A final model has indeed been obtained where a porating behavior of BP100 is observed. This result, however, seems to stem not from the appropriateness of the coarse-grained model but rather from the use of a high peptide concentration. Such concentrations have indeed physiological meaning, but the high positive charge that the peptides sport introduces artifacts at these densities. Because so far, in the absence of these artifact-inducing conditions, no suitable model of BP100 could be constructed, our efforts were redirected to the improvement of the coarse-grained simulation framework. These efforts were essentially centered on the development of multiscale schemes, by which a full-detail and a coarse-grain representation of the system can be simultaneously simulated. Such multiscale systems enjoy a reduced computational cost, as they are partly simplified, but still feature the atomistic details that might be essential for a proper study of the relevant processes.

The antimicrobial peptide alamethicin was a successful test subject for the multiscale methodologies: for the first time the formation of pores by this peptide could be observed without requiring a fully atomistic-detailed system. Further exploration of the mechanism of alamethicin poration is now taking place. A similar strategy is currently being applied to study BP100-membrane interaction, by providing atomistic detail to the membrane, in the hope of circumventing the above-mentioned issues. In addition, the work on the subject of multiscaling has also warranted the publication of a book chapter [3].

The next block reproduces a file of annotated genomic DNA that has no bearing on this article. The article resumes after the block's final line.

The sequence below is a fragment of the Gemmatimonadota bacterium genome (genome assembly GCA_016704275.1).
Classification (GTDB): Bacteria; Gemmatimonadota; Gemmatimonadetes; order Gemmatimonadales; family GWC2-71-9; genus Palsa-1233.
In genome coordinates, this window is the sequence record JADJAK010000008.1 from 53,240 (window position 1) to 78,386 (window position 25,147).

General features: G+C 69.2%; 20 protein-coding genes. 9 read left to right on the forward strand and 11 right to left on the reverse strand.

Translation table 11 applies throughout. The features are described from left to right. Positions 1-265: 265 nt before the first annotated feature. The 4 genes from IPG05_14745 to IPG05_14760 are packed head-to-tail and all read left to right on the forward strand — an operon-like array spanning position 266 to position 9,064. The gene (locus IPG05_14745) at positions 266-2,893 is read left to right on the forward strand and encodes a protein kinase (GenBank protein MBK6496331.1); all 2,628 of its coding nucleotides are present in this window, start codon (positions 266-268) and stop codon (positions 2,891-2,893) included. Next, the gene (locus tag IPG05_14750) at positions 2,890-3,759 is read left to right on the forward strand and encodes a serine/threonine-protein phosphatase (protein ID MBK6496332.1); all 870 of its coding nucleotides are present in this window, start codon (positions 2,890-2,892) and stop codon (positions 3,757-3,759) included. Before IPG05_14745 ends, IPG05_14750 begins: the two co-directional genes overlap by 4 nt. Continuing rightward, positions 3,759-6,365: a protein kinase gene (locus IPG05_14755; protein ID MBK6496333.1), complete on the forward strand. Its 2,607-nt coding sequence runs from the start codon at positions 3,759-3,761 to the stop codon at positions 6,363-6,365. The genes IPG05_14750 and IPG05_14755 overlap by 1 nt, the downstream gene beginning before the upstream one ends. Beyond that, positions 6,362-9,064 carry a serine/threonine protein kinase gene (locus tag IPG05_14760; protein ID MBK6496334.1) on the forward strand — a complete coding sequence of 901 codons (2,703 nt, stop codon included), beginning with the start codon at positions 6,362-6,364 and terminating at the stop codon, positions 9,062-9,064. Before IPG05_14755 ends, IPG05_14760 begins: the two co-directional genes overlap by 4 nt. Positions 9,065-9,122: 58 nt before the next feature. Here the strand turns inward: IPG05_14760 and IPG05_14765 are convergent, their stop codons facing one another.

Work on drug-membrane interactions was then successfully extended to the study of the anti-tumor drug doxorubicin, through a partnership with the Dutch Cancer Institute. As part of this large-scale collaborative effort important insight has been reached on the details of membrane translocation by this drug, and of mechanisms to enhance it.

A second collaboration was established with the group at the Department of Genetics of the University Medical Center Groningen. Molecular dynamics simulations were successfully employed to assess structural characteristics of the membrane interactions of the neuropeptide Dynorphin A. This work is relevant to the determination of the impact of mutations in the sequence of the peptide in the development of spinocerebellar ataxia. The results provided important molecular-level insight into the effect of specific mutations, the consequences of which are currently being investigated.

The work carried out under this project reached several important results. These fall in the categories both of method development and of method application, and attest to the thorough training undergone by the researcher. Methodological developments on multiscaling will have a wide impact on the field of simulation, beyond the immediate application to the interaction of antimicrobial peptides with membranes. On the other hand, application results, such as those obtained with alamethicin or doxorubicin not only advance knowledge pertaining to the respective mechanisms, allowing for rational improvement of these and related drugs, but also confirms the relevance and importance of simulation methodologies.


[1] J. Chem. Theory Comput., 2011, 7 (9), pp 2981-2988
[2] Biophys. J., 2009, 96 (5), pp 1815-1827
[3] N. Goga, A. Rzepiela, M.N. Melo, A.H. de Vries, A. Hadar, A.J. Markvoort, S. Nedea, and H.J.C. Berendsen in Advances in Planar Lipid Bilayers and Liposomes, Ales Iglic (ed.), 2012, Elsevier, Amsterdam, pp 139-170